Neeraj Ghaywan on the making of 'Masaan'

Neeraj, on the sets of 'Masaan'  

The only thing common between two cities separated by geographical and cultural disparities is their love affair with cinema. Benaras has been the subject and backdrop of many films to which it has lent its character to, while Cannes is where many filmmakers take their work hoping to find recognition and buyers in the process.

Masaan has been a bridge between the two cities. Directed by debutant Neeraj Ghaywan, the film narrates the stories of four characters whose lives are woven into the social fabric of Benaras and constricted by it — a boy from a lower caste who falls in love with a girl from an upper caste; a daughter driven by feelings of guilt from a sexual encounter; a father who has lost his moral compass and a young boy in search of family. “Benares, the holy city on the banks of the Ganges, reserves a cruel punishment for those who play with moral traditions,” reads Masaan’s description.

“Only one rule applies here (Benaras) — you’ve got to surrender to this place,” says Ghaywan of the experience of shooting at Benaras. “When we first got there, we had a lot of restrictions. You have to start believing that you belong to this place.”

After working as an assistant director to Anurag Kashyap, Ghaywan decided to venture out on his own. But the shadows of Gangs of Wasseypur loomed over the project, especially with the location team being the same for both films. “I was worried it would sound like one more GoW. But our script and approach was extremely different. Our film is spoken from Benaras’ point of view and it talks about deep personal stories. It is a hopeful film about interpersonal relationships.” The script was so devoid of the “Wasseypur world”, that nobody was reminiscing it, except in spirit.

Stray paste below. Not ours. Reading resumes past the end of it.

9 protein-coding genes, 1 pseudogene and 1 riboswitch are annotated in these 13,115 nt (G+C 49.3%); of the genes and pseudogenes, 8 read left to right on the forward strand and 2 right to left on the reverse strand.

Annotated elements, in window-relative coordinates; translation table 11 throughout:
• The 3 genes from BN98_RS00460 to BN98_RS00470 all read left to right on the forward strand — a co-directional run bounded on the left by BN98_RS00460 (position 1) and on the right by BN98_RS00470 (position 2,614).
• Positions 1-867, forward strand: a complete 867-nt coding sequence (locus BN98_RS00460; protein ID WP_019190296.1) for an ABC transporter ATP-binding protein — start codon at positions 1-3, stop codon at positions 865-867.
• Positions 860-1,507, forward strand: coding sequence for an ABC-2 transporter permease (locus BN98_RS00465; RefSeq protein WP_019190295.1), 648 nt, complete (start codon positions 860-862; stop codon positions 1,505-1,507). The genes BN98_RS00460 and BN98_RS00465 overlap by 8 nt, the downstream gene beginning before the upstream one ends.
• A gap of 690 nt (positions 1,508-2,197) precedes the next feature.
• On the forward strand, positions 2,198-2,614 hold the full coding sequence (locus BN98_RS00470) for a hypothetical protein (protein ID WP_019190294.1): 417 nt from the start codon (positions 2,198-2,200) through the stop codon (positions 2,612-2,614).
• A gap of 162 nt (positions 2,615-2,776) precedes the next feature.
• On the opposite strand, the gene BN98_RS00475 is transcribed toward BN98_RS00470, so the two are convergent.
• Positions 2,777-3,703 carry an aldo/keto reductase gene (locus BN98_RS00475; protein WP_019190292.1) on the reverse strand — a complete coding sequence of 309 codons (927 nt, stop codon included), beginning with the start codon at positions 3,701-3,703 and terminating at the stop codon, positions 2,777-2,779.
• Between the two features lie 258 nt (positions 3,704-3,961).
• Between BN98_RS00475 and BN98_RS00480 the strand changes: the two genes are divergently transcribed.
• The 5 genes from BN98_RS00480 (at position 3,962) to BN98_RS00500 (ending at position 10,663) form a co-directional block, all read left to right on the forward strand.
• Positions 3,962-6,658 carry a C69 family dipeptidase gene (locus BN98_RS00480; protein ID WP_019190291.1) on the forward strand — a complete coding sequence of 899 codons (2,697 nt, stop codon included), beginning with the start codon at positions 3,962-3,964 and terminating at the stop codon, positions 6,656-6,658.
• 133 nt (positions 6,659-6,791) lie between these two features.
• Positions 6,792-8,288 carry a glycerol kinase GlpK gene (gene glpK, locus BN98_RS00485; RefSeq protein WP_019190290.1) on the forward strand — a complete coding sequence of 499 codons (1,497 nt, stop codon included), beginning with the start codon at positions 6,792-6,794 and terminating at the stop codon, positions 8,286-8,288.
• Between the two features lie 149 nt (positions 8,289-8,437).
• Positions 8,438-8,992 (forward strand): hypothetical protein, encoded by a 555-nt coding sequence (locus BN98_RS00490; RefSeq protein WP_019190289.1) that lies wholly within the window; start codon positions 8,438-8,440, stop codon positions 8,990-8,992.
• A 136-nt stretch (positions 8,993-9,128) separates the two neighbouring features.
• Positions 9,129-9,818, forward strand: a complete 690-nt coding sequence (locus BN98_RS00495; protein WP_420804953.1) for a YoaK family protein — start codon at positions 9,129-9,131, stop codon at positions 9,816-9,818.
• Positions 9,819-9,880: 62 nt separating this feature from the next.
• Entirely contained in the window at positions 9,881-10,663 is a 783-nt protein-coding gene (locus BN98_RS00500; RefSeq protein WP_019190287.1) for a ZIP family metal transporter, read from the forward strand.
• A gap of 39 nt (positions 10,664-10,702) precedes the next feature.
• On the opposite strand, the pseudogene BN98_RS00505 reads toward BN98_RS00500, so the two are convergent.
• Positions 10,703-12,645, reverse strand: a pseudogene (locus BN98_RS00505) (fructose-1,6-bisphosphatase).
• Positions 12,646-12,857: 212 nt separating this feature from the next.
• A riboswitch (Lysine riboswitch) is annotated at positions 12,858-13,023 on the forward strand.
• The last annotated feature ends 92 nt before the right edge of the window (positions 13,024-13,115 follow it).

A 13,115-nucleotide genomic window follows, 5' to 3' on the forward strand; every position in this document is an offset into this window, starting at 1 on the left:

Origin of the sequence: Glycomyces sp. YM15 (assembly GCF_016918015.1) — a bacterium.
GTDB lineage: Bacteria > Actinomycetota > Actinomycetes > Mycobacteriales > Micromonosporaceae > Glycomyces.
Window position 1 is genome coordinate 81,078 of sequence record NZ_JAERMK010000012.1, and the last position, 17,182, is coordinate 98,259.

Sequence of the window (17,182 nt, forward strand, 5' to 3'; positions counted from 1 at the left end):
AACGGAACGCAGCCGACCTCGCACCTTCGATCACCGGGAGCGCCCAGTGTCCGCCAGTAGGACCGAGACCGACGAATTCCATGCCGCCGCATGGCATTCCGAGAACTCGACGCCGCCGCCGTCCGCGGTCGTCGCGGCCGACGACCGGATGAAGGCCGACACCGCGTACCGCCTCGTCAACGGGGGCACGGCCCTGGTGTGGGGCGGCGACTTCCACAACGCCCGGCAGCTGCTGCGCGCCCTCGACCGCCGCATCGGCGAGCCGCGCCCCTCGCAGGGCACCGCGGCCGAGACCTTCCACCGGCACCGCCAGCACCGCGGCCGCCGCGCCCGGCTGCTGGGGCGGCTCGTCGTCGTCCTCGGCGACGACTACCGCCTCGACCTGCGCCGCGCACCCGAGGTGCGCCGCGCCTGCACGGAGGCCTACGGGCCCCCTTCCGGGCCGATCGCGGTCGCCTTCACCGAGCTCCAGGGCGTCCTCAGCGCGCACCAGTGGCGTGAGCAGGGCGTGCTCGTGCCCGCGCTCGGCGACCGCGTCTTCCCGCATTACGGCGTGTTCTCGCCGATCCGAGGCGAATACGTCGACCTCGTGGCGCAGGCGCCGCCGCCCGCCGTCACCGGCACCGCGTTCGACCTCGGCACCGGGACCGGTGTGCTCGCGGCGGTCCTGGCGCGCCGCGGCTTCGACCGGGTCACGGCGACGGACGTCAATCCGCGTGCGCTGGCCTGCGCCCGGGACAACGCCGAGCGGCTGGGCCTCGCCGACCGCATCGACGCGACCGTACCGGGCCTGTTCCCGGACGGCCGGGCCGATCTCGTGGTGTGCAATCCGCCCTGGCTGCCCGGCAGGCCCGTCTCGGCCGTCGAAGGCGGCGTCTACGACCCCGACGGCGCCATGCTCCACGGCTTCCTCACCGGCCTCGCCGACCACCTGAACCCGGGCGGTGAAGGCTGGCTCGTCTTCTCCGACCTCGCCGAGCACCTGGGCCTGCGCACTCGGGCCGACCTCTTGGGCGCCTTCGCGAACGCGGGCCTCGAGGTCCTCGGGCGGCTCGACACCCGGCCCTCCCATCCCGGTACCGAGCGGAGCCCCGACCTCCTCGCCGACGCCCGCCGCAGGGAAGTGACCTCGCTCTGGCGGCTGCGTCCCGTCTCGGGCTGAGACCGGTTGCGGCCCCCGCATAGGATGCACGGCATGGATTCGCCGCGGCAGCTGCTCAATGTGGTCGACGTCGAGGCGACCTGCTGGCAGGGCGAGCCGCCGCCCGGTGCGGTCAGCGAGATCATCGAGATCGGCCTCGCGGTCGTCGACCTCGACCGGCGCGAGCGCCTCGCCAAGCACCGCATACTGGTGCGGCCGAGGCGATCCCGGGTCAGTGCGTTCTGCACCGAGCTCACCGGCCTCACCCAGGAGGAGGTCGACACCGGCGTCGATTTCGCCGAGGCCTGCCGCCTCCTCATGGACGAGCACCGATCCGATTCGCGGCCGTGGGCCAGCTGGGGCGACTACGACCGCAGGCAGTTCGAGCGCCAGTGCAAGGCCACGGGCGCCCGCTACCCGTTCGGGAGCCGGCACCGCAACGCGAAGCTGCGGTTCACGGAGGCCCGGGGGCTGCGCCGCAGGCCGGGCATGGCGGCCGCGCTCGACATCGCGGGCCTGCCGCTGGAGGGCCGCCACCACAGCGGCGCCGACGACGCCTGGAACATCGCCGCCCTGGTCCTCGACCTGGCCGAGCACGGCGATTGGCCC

“Because it had the same people and location, the spirit kind of came back. But also because of the way GoW was made — at a very small budget, everyone was kicked about the script and there was no hierarchy on the sets — just the way Anurag works.”

Since Masaan was made on a small budget, spending on marketing would prove expensive. Hence, the team decided to submit their film to Cannes Film Festival instead. “When you go to a festival and win there, it generates a lot of positive buzz. Now, imagine if I had to create that buzz with money — it would have been too expensive,” explains Ghaywan. And the strategy worked because Masaan ended up winning two awards at the Cannes Film Festival — the FIPRESCI Prize (International Federation of Film Critics) in the main competition section and a ‘Promising Future’ prize (Prix de l'avenir) for debut films.

“There is this notion that we just go to a film festival for a pat in the back. It’s not just that; we also find a market where a film like Masaan can get sold. We were able to take it to territories like Italy and Spain because of Cannes — this wouldn’t have happened in India.”

Richa Chadda says it also benefits her as an actor. “It is a vindication of sorts for choosing to work in a non-commercial movie which does not pay.” The problem with Indian festivals is how the film gets tagged as an arty, boring film. “But thankfully, with The Lunchbox last year, that notion is kind of breaking and we are hoping that we will break it the notion further.”

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Printable version | May 17, 2021 7:04:19 AM |

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